FIRST Minister Humza Yousaf has defended his predecessor Nicola Sturgeon amid growing pressure from opposition leaders over WhatsApp messages sent by Scottish ministers during the pandemic.

Facing off against Scottish Tory leader Douglas Ross at FMQs in Holyrood, Yousaf hit back at claims that Sturgeon was avoiding scrutiny.

Yousaf also insisted that ministers were fully cooperating with the inquiry, and that he was handing over unredacted messages between himself and Scottish ministers, UK ministers, and even members of the opposition.

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It comes after the former first minister told journalists earlier this week that she was not a member of any WhatsApp groups during the Covid-19 pandemic, after reports alleged she had deleted a number of electronic messages.

The UK Covid Inquiry had requested messages be handed over, with Deputy First Minister Shona Robison confirming that 14,000 would be given to the probe after a legal request allowed them to be released.

Former finance secretary Kate Forbes also confirmed that she had handed over “all” messages to the probe.

But, opposition leaders piled on the pressure on Thursday as the row rumbled on.

The National:

Scots Tory leader Ross said: "People viewing this are listening to the First Minister to tell us what the Scottish Government are doing, it is not up to Humza Yousaf or any SNP minister current or former to decide what is relevant to the inquiry."

He added: "It's absolutely clear the SNP brought in an auto-delete policy after not just being told not to (do so) by UK Covid Inquiry but after Nicola Sturgeon had set up (the) Scottish Covid Inquiry.

"Nicola Sturgeon went on television to say she couldn’t withhold messages even if she wanted to, but this week it was reported that Nicola Sturgeon has deleted her WhatsApp messages.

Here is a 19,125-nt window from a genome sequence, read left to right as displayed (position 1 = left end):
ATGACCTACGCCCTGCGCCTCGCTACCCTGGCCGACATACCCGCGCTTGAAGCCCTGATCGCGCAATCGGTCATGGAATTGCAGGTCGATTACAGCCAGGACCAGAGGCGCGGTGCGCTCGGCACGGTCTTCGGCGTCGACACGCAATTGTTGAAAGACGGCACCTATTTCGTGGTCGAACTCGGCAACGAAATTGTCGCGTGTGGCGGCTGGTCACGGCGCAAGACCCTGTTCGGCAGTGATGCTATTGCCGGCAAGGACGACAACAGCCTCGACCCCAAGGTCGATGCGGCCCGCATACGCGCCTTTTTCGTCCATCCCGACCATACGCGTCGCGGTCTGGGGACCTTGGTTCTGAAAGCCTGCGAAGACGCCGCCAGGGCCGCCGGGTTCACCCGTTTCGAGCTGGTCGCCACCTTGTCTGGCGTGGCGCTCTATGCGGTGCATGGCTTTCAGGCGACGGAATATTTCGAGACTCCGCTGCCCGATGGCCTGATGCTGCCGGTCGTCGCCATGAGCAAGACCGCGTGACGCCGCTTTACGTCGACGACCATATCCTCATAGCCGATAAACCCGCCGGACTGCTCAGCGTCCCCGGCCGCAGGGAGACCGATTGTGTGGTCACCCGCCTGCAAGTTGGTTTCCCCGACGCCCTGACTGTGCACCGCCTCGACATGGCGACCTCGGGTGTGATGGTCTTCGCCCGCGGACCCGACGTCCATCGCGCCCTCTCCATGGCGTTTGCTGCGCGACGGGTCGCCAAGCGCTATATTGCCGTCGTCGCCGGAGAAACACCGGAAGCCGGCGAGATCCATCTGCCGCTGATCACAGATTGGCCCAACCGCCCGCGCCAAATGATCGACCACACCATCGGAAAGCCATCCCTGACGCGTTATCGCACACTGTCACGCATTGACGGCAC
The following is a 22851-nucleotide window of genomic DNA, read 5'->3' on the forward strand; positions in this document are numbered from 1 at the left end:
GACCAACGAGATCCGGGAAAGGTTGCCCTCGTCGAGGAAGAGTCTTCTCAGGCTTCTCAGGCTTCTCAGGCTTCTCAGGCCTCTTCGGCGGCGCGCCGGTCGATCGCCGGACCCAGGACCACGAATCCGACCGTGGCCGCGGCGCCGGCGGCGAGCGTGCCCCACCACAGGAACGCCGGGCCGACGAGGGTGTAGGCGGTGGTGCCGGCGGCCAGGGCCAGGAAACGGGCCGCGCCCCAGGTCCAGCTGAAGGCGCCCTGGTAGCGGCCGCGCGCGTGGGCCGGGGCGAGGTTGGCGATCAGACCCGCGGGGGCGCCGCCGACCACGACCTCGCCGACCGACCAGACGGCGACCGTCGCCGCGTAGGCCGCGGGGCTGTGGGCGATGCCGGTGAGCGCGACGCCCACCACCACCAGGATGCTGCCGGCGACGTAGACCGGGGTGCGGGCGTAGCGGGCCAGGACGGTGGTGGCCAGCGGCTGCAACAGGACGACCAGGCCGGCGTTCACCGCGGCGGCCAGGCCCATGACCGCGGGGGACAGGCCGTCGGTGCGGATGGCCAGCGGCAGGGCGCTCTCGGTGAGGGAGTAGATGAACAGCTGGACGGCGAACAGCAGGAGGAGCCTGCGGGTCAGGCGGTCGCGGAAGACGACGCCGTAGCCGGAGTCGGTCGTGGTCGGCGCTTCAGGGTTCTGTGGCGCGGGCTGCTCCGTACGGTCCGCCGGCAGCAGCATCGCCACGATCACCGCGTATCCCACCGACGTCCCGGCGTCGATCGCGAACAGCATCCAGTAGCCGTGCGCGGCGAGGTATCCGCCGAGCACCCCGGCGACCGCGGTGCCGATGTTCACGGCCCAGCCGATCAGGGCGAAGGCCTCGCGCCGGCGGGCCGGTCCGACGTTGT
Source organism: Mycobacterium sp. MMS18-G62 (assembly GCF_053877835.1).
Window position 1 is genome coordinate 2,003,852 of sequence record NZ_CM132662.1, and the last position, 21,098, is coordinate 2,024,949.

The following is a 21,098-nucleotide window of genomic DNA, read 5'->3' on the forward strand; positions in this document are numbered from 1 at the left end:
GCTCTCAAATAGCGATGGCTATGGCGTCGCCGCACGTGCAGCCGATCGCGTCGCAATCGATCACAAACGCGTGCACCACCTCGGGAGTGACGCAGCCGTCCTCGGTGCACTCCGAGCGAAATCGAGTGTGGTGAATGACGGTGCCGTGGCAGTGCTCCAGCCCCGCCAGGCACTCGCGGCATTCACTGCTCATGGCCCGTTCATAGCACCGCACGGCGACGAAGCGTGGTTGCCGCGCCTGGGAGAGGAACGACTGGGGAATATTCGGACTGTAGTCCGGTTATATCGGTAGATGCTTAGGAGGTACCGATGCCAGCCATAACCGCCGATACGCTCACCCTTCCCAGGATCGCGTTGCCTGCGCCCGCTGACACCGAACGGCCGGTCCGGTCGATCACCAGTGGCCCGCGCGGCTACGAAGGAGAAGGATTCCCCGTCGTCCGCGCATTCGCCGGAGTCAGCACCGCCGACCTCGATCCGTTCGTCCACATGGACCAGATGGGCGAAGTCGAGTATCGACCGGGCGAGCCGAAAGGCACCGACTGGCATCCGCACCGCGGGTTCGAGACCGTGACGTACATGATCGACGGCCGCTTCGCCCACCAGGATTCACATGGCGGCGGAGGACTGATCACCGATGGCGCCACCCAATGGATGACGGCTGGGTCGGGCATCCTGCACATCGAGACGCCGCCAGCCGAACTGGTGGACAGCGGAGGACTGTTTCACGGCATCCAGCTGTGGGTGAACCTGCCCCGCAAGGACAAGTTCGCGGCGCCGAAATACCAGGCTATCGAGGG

"We know that destroying or withholding evidence from an inquiry is illegal, so does Humza Yousaf accept that if Nicola Sturgeon, or any Government minister has destroyed WhatsApp messages relevant to the inquiry, they would be breaking the law?"

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Yousaf replied: "As Douglas Ross has mentioned the former first minister, let me just remind Douglas Ross, and indeed the chamber, in terms of accountability and transparency, Nicola Sturgeon stood up day after day, virtually every single day, did 250 media briefings, 70 parliamentary statements, full accountability, full transparency, answering questions ..."

After heckling from the Tory benches increased to deafening levels, Yousaf added: "They don’t want to hear it Presiding Officer, because of course it refutes their allegations."

Presiding Officer Alison Johnstone intervened and said MSPs are "required to conduct themselves in an orderly manner".

The First Minister continued: "Can I remind the opposition, the former first minister stood up, did those daily media briefings, spoke to the public, took questions from the media, it was the opposition who wanted to stop that from happening in the first place."

The National:

Ross also claimed an "auto delete" policy introduced by the Scottish Government was the "digital equivalent of building a bonfire to torch the evidence". 

He said the policy meant officials could "cherry pick" what information could be handed over to the inquiry. 

However, Yousaf insisted he would hand over unredacted messages to the UK probe because the Scottish Government "believes in accountability". 

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“I can give an absolute commitment the Scottish Government will fully cooperate with both inquiries," he added. 

Scottish Labour leader Anas Sarwar also challenged the First Minister on the issue of WhatsApp messages, saying Yousaf gave “no equivocation, no caveats, no grey areas” when he had confirmed that his Government would hand over messages to the inquiry in June. 

“We now know messages have been deleted," Sarwar (below) said. 

The National:

“This is about the conduct of the Scottish Government, so can the First Minister tell us, of the 70 ministers and officials, how many have failed to comply with a do-not-destroy notice and how many have deleted messages?”

The First Minister said it would be a “pretty serious breach” of the confidentiality of the inquiry to ask current and former ministers what they had supplied.

The row over WhatsApp messages began last week after Jamie Dawson KC, counsel to the UK inquiry, said “no messages” from within the Scottish Government had yet been provided.